We look forward to being held accountable by our clients to the standards we set forth here. If we can’t keep hiring sharp, creative, careful, honest people who are happy to come in to work each day, it’s a problem. If we lose our track record of retaining them, it’s a problem. If we don’t inspire them to work with discipline in an ethical manner, it’s a problem. And if we ever have these problems and somehow fail to notice that we’ve fallen short, we will be truly grateful to the person who wakes us up.
IMPORTANT INFORMATION ABOUT THIS ESSAY
This essay reflects the opinions and views of the authors and is not intended to describe any strategy, product, or services provided by Magnitude Capital, LLC (“Magnitude”). This essay is for informational purposes only, does not constitute investment advice or an offer to buy or sell securities, and should not be deemed to be a recommendation to make any investment. This essay, insofar as it discusses investment strategies, portfolio construction, and/or other investment-related themes, is general in nature and does not address any individual investor circumstances or risk-tolerances, which may vary significantly. The reader is reminded that an investment in any security is subject to a number of risks, including the risk of a total loss of capital, and that the discussion herein does not contain a list or description of relevant risks. The reader should make an independent investigation of the information described herein, including consulting the reader’s own tax, legal, accounting and other advisors about the matters discussed herein.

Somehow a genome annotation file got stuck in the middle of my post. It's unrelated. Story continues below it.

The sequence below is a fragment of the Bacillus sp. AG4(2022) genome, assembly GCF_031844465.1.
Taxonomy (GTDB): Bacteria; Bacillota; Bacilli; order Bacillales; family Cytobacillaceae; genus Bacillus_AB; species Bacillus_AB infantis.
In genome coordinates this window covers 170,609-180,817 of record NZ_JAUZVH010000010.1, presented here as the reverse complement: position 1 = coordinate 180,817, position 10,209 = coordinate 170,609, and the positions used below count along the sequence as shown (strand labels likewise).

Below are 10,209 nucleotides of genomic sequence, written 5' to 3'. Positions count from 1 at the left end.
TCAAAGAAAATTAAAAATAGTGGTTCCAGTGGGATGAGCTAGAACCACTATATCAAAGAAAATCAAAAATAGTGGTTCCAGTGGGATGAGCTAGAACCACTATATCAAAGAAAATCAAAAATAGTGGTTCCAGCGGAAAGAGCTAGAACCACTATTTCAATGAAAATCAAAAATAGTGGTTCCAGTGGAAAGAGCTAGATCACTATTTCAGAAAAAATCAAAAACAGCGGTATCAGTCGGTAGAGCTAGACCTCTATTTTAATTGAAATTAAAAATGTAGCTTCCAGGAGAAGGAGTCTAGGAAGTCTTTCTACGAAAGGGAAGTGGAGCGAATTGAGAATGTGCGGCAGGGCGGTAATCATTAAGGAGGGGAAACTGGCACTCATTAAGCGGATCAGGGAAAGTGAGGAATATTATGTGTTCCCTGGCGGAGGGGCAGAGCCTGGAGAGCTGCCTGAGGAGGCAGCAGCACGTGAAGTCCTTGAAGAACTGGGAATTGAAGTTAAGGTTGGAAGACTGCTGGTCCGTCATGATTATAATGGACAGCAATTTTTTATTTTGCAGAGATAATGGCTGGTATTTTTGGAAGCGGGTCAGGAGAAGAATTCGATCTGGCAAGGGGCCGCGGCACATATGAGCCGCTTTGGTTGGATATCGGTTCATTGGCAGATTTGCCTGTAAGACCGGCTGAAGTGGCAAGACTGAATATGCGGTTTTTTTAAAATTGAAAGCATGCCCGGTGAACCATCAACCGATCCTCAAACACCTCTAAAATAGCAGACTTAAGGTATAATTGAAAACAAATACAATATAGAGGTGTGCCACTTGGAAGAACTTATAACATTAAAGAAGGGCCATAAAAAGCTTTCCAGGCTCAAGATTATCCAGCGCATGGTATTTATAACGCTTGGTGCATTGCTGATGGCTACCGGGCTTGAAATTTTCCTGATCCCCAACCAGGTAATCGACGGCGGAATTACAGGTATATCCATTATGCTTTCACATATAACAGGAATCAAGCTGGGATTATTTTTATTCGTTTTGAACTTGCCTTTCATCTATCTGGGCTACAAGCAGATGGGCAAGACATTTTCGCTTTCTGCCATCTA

The factual information set forth herein has been obtained or derived from sources believed by the authors and Magnitude to be reliable but it is not necessarily all-inclusive and is not guaranteed as to its accuracy and is not to be regarded as a representation or warranty, express or implied, as to the information’s accuracy or completeness. Certain of the information in this essay may include estimates, opinions, forward-looking statements, and unverified information. Such information may be generated by Magnitude or obtained from third-party sources. Such information and analytic tools employed by Magnitude in generating such information may be subjective in nature, subject to substantial uncertainty, subject to flaws, and unreliable. Neither Magnitude nor any of its officers, partners, employees, or affiliates, will bear any liability for reliance on such information. Approaches used by Magnitude in the past and those used in the future may be made with a different view of markets, may utilize different strategies, may not have similar characteristics, and may produce different results. Much of the material contained in this essay is subject to change and Magnitude has no obligation to amend or update the information. As always, past performance is no guarantee of future results.